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"The Real Spanish Fly" - Ringing the Bells!

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An Asturias salmon from the last of the golden years at the end of the 90´s from the Narcea river in Spain An Asturias salmon from the last of the golden years at the end of the 90´s from the Narcea river in Spain

We are pleased to welcome a new columnist to Fish&Fly. Jose H. Weigand is a guide and fishing TV presenter in his native Spain and will be writing a series of articles titled "The Real Spanish Fly".

Text and photographs: Jose H. Weigand
http://josehweigand.blogspot.com/

It is a dark and rainy morning, mid march, back in the 50's. Several fishermen are on the bank of the river waiting for their turn to cast in a pool where several salmon had been seen during the previous week. Half an hour for every fisherman, depending on the number they have taken from a cap full of small pieces of paper. This is the daily draw for the free pools. Close to midday, the bells of the nearest church are ringing. Time for prayer? No, first salmon of the season has been caught. Campana is the spanish word to bell, and “campanu”, a local modism for campana, is the name for the first salmon caught. Everybody knows the season is now open.

Back now in our days, things has changed. No more bells for the salmon, mobile telephones are used to send messages and photos of the first Atlantic salmon caught every season. Only the first salmon of every river is allowed to be sold in a public auction, and here in Asturias it’s a regional event broadcast on TV. Most foreign anglers do not know that the northern rivers in Spain are the southern distribution limit for Atlantic salmon in Europe. More than 2.000 salmon are caught every season with the highest numbers in the Asturian rivers Narcea and Sella. Back in the good times, these 2.000 were caught in just one river. The Spanish record is from 1962, with a fish of 16.100 kg (35.5lbs).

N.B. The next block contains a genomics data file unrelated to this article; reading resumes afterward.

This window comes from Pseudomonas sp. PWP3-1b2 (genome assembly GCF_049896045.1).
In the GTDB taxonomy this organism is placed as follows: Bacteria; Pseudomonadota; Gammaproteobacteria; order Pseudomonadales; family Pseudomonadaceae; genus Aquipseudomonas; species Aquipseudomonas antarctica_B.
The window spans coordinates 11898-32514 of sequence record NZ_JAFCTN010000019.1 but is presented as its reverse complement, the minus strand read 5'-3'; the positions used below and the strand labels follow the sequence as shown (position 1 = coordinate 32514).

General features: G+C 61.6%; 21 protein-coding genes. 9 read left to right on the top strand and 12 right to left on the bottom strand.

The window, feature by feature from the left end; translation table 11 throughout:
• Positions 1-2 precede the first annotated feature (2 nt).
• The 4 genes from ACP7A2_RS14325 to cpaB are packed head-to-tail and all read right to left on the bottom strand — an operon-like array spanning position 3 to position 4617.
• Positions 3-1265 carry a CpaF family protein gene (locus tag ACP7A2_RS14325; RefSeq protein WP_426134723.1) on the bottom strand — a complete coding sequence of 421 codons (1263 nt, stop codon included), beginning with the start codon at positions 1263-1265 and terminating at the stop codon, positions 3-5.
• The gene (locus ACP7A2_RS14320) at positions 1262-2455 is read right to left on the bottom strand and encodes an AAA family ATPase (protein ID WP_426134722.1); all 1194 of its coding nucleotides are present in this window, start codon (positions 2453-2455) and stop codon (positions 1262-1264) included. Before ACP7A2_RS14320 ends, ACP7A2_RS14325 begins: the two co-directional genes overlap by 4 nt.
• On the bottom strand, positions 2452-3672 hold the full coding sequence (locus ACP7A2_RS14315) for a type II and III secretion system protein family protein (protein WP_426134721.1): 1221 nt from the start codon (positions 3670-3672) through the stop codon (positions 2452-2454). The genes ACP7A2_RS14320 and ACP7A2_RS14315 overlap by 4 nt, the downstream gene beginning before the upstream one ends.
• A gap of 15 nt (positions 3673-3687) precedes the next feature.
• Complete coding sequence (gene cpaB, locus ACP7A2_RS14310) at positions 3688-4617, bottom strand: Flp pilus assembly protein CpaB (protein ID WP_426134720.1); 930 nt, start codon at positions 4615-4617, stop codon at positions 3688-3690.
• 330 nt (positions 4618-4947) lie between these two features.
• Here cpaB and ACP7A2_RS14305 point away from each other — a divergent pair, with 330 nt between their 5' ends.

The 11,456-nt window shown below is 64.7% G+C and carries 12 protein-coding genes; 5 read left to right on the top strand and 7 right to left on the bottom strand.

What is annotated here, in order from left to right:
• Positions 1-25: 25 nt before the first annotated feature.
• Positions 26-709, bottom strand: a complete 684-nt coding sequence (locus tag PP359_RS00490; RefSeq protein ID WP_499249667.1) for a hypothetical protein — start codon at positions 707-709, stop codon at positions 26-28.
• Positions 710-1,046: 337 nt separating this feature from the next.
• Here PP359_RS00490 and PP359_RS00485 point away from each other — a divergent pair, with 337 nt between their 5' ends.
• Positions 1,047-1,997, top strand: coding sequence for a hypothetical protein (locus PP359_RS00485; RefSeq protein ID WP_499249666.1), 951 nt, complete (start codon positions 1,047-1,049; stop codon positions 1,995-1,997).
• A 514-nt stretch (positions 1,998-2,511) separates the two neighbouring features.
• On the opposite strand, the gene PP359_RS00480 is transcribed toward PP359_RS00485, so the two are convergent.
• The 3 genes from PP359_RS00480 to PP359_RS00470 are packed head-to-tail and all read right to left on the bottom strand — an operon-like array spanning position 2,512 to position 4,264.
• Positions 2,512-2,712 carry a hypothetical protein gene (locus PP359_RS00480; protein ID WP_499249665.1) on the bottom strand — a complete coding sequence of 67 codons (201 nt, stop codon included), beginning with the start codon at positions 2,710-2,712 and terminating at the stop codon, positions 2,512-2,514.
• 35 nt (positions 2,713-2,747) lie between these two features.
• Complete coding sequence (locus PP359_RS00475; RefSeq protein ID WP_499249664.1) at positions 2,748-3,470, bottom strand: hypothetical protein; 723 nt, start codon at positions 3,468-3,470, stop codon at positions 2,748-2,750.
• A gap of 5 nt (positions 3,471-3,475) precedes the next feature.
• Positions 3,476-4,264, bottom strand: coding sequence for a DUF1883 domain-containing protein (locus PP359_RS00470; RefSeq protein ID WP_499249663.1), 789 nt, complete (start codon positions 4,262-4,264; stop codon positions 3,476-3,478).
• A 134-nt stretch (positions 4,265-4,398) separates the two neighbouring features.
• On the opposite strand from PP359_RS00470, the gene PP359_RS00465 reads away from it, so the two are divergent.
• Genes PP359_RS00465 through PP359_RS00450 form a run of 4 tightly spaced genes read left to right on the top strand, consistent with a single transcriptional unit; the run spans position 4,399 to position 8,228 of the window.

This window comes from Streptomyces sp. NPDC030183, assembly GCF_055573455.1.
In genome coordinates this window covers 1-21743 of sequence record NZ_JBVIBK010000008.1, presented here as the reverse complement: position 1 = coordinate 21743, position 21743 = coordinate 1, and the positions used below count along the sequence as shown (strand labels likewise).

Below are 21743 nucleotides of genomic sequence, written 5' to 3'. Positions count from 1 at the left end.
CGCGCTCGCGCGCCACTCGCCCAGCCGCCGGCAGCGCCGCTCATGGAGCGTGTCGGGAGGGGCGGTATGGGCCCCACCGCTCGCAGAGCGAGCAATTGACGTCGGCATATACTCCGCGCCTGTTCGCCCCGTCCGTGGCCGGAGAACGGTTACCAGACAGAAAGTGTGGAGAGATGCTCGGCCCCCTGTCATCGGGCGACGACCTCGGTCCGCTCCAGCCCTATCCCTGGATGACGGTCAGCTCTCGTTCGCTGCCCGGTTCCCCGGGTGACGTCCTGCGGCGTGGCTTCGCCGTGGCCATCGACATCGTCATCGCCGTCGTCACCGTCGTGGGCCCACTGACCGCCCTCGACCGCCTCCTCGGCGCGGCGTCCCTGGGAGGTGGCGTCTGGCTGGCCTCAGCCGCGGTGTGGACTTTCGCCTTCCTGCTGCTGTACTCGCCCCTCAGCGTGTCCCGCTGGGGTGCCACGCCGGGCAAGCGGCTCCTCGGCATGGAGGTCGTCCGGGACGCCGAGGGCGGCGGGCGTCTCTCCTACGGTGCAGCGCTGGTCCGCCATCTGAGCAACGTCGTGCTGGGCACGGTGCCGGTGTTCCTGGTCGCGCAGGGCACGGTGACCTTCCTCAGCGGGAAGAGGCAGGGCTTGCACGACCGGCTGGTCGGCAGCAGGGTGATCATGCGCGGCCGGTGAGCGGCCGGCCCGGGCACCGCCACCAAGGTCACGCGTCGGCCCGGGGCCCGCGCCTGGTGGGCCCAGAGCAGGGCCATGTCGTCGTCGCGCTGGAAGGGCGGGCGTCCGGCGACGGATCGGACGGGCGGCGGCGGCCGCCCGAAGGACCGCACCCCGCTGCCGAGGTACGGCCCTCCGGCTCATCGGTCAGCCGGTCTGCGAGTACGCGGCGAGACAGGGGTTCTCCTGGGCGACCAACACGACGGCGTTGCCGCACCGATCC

Jose Weingard with salmonThe rivers are divided into free and private pools (regulated by the provincial administration) taken months before by a draw. Many of these rivers have some nice pools for fly fishermen but 95% of the salmon are fished with bait and spoons and killed. This is the last drama for a fish which populations are going down quickly. There is a real salmon crisis in Spain. If this tendency continues, maybe in 20 years the Atlantic salmon will be history.

Local administration should adopt new protective laws, restricting fishing and killing a fish caught before spawning, and even more, closing fishing for some years. On the other side the attitude of many of the riverside fishermen has to change for new laws to be successful. One of the last decisions restricting the total catch per fisherman to 8 salmon per season was a much talked-about event. Traditional riverside fishermen want to fish every day with no limit in catches, “the river puts the limit” is a common phrase used for those who don’t care for salmon as a species but as a target. Even tough commercialization has been prohibited several years ago; there is a black economy around salmon.

As fishing editor for the main fishing & hunting TV channel in Spain for more than 12 years I have made dozens of interviews with scientists, travelled to some of the best Atlantic salmon rivers in the world and checked how conservation laws work. Why can’t we do the same in our rivers? Political fear is the answer. Restrictive laws lose votes. At last however, the Asturias administration has adopted some new laws restricting the season in two months, creating new reserves for salmon, reducing the total catch for fisherman to only 3 salmon per season, and some others in what is considered the last step before  total salmon fishing prohibition.

This past September 22nd, Mr. Orri Vigfusson of the North Atlantic Salmon Fund has been with us on a TV special program called “Atlantic salmon crisis” in which he will share with us his long experience and suggest some important points to adopt. As he told me in one of our last conversations, “maybe this is the last opportunity for Spanish salmon….”

I would have loved to begin this column talking about Spanish fishing wonders, which there certainly are, but reality about an epic fish like the Atlantic salmon should be known in other countries. Today, I’m just back from Peter Power’s Atlantic Salmon Reserve in Kola, just the opposite side of this sad story, a perfect example of what we have to do, just let nature be.

Should the bells ring again celebrating the annual salmon run in spanish rivers or just announcing a funeral? Only time will tell.

Jose Weigand

Jose H. Weigand is Fishing editor at Caza y Pesca TV (http://www.canalcazaypesca.es) for the last 12 years, the main private fishing & hunting TV channel in Spain.
Fishing targets: all; from salmon to bluefish, trout to peacock bass, bonefish to seatrout
Countries visited for fishing: 31
For custom fishing trips to Spain you can contact Jose at:
josehw@telefonica.net
 

 







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